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Gunmen storm Iraqi radio station, halt broadcasts

world Updated: Mar 07, 2011 01:42 IST
Reuters
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Gunmen raided a privately-owned radio station in Iraq's Kurdish region on Sunday, shutting down broadcasts encouraging protests against the Kurdish government, officials said.

The pre-dawn raid on the Kurdish Voice radio station in Kalar, a town south of Sulaimaniya in northern Iraq, was carried out by unknown gunmen who broke into the channel and smashed and looted equipment, the station manager and a security official said.

The Voice radio channel, owned by two Kurdish journalists, was broadcasting programmes encouraging people to demonstrate and calling for political reforms in the Kurdish region, inspired by uprisings across the Arab world.

"I hold the government responsible for the attack. They want to suppress personal freedoms in Kurdistan," Jaza Mohammed, the station manager, told Reuters.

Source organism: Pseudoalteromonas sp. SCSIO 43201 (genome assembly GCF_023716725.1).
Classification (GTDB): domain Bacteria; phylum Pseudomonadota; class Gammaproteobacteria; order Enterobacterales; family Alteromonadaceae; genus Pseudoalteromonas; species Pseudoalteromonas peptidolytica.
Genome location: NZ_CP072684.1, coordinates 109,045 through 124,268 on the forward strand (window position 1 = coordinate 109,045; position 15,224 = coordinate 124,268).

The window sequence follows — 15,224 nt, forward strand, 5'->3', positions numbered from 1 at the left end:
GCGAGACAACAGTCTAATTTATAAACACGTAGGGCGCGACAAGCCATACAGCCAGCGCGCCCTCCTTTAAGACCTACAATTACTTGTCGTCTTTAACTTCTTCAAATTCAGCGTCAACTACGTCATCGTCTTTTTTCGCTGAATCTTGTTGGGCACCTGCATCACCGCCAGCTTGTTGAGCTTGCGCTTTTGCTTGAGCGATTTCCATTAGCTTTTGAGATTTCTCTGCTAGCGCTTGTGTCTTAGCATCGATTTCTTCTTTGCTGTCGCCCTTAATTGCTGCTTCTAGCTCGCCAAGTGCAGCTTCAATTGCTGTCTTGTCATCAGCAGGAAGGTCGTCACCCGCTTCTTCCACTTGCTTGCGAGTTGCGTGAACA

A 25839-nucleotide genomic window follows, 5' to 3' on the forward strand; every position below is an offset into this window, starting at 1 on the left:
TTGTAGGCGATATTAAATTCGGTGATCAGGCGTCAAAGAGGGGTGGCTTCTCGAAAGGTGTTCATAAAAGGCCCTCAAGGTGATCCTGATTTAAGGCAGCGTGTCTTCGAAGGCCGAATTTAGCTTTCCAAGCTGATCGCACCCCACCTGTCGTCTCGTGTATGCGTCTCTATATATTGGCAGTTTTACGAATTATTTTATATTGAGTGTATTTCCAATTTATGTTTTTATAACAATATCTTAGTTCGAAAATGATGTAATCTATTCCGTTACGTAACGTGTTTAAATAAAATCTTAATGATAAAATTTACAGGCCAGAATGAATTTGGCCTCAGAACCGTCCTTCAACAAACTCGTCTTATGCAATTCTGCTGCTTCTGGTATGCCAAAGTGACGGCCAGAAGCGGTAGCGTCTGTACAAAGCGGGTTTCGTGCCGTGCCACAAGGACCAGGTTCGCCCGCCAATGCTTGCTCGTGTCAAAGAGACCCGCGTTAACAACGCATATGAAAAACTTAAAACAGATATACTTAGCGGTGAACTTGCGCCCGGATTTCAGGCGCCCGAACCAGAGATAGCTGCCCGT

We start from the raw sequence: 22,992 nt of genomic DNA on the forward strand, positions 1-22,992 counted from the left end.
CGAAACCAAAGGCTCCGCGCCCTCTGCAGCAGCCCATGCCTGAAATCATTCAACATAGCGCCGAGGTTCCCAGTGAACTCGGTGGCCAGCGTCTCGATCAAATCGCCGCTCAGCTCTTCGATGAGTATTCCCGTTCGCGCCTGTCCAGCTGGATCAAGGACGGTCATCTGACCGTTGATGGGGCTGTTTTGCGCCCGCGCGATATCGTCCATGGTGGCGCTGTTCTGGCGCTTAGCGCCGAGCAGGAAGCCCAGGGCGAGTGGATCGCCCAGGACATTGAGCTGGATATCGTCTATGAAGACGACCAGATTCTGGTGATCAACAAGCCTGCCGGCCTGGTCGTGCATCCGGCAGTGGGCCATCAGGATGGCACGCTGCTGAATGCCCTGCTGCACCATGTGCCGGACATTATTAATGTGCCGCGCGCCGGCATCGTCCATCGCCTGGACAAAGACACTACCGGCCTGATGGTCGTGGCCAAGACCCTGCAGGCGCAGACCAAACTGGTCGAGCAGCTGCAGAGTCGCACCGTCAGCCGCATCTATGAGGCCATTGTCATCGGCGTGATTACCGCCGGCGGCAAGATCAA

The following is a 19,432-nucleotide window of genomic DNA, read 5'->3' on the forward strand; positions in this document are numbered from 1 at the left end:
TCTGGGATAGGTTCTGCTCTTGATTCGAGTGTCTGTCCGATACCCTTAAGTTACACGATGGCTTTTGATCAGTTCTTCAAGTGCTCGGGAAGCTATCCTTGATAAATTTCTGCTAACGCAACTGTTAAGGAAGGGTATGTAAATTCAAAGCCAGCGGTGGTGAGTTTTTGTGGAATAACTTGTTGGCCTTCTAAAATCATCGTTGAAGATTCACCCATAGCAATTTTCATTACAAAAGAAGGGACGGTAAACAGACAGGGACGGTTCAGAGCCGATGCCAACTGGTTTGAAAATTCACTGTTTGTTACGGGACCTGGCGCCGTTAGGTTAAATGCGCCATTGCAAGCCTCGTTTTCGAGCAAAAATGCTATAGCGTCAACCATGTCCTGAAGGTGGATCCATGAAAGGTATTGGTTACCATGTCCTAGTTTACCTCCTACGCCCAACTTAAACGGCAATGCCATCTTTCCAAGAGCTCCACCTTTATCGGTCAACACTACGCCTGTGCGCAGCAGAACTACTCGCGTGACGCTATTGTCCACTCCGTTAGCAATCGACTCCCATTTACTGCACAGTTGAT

A senior security official in Kalar confirmed that unknown gunmen attacked the radio station, but could not give further details.

The incident was the second attack by gunmen against the media in the Kurdish region in less than a month. Gunmen raided and set fire to a television station in Sulaimaniya on Feb. 20, shutting down broadcasts of protests.

Demonstrations in Sulaimaniya and other cities of the semi-autonomous Kurdish region have been almost a daily event for the past weeks as hundreds have protested against corruption and called for political reforms.

Last month, protesters clashed with security forces when they tried to storm the headquarters of the Kurdistan
Democratic Party headed by President Masoud Barzani.

Unlike their regional counterparts, Iraqi protests generally have not called for the removal of the elected government, installed just two months ago after months of tense negotiations between political factions. Rallies have demanded more jobs, better public services, the ouster of local officials and reforms.

Iraqi Kurdistan has enjoyed virtual independence under Western protection since the end of the first Gulf War in 1991, attracting foreign investors as a relatively stable area compared with the rest of Iraq, which fell into sectarian strife and a raging insurgency after the 2003 U.S.-led invasion.